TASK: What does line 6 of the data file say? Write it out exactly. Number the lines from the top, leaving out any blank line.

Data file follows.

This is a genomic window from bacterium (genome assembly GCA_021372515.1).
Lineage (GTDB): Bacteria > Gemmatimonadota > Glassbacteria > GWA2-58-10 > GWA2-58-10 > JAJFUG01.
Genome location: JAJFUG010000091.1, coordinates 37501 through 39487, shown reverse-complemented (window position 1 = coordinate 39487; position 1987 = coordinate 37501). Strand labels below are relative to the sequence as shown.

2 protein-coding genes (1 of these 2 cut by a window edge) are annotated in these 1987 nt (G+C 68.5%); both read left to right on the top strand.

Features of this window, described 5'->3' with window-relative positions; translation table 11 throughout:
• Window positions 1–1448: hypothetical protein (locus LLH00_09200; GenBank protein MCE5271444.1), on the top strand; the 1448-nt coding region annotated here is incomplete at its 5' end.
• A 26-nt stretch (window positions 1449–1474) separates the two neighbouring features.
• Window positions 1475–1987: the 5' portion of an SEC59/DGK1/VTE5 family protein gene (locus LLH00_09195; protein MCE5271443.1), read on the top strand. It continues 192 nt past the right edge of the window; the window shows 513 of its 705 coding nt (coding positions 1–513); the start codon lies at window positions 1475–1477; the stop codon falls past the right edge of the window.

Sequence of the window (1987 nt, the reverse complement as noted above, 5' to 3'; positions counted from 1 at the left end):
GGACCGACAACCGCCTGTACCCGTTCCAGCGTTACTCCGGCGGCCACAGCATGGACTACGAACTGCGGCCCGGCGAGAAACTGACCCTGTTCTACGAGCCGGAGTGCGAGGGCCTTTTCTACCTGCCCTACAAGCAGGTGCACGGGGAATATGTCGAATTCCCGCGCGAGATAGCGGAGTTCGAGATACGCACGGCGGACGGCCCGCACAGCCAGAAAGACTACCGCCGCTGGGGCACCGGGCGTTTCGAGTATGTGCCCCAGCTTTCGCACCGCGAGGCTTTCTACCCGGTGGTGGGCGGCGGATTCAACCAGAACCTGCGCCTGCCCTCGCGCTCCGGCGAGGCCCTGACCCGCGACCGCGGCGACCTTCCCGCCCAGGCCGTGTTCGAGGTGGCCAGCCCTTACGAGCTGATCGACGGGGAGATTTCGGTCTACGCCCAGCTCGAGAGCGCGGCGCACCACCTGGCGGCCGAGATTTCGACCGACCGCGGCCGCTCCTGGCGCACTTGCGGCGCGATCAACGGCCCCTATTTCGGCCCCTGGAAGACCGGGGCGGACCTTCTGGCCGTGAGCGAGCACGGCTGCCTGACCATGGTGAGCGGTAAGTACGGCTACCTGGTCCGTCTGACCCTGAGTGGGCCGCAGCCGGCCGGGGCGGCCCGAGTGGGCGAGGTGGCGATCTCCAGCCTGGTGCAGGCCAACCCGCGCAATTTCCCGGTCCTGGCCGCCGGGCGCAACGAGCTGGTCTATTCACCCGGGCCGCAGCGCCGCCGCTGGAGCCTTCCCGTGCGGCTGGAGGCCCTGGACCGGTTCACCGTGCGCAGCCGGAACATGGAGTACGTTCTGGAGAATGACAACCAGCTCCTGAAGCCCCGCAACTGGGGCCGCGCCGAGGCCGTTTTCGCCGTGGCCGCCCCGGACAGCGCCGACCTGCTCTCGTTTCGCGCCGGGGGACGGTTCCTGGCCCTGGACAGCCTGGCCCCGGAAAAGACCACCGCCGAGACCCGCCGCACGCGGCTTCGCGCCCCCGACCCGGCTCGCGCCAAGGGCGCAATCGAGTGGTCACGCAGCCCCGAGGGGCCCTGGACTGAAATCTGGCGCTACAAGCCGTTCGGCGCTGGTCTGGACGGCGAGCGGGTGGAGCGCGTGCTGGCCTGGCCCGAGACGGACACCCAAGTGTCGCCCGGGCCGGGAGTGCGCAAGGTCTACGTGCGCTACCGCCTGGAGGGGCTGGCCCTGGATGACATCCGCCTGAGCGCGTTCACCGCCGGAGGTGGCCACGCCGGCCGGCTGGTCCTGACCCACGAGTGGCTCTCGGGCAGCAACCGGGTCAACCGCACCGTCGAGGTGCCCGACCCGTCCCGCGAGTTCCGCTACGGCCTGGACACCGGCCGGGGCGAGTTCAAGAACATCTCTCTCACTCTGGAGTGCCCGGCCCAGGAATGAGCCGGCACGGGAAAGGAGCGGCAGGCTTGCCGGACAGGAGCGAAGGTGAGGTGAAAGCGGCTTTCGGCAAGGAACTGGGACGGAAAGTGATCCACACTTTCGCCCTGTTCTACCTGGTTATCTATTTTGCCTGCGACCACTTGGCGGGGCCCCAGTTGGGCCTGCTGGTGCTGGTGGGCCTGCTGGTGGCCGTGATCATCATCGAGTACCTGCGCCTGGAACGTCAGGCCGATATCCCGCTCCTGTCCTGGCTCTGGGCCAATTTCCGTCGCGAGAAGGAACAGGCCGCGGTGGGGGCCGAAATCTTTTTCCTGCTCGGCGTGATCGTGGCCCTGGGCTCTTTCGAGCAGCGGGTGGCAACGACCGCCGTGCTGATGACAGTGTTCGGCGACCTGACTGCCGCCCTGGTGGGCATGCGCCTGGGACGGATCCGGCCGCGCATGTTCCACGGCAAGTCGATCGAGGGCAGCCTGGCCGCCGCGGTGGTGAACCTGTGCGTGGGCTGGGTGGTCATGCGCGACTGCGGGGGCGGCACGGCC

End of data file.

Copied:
• Window positions 1–1448: hypothetical protein (locus LLH00_09200; GenBank protein MCE5271444.1), on the top strand; the 1448-nt coding region annotated here is incomplete at its 5' end.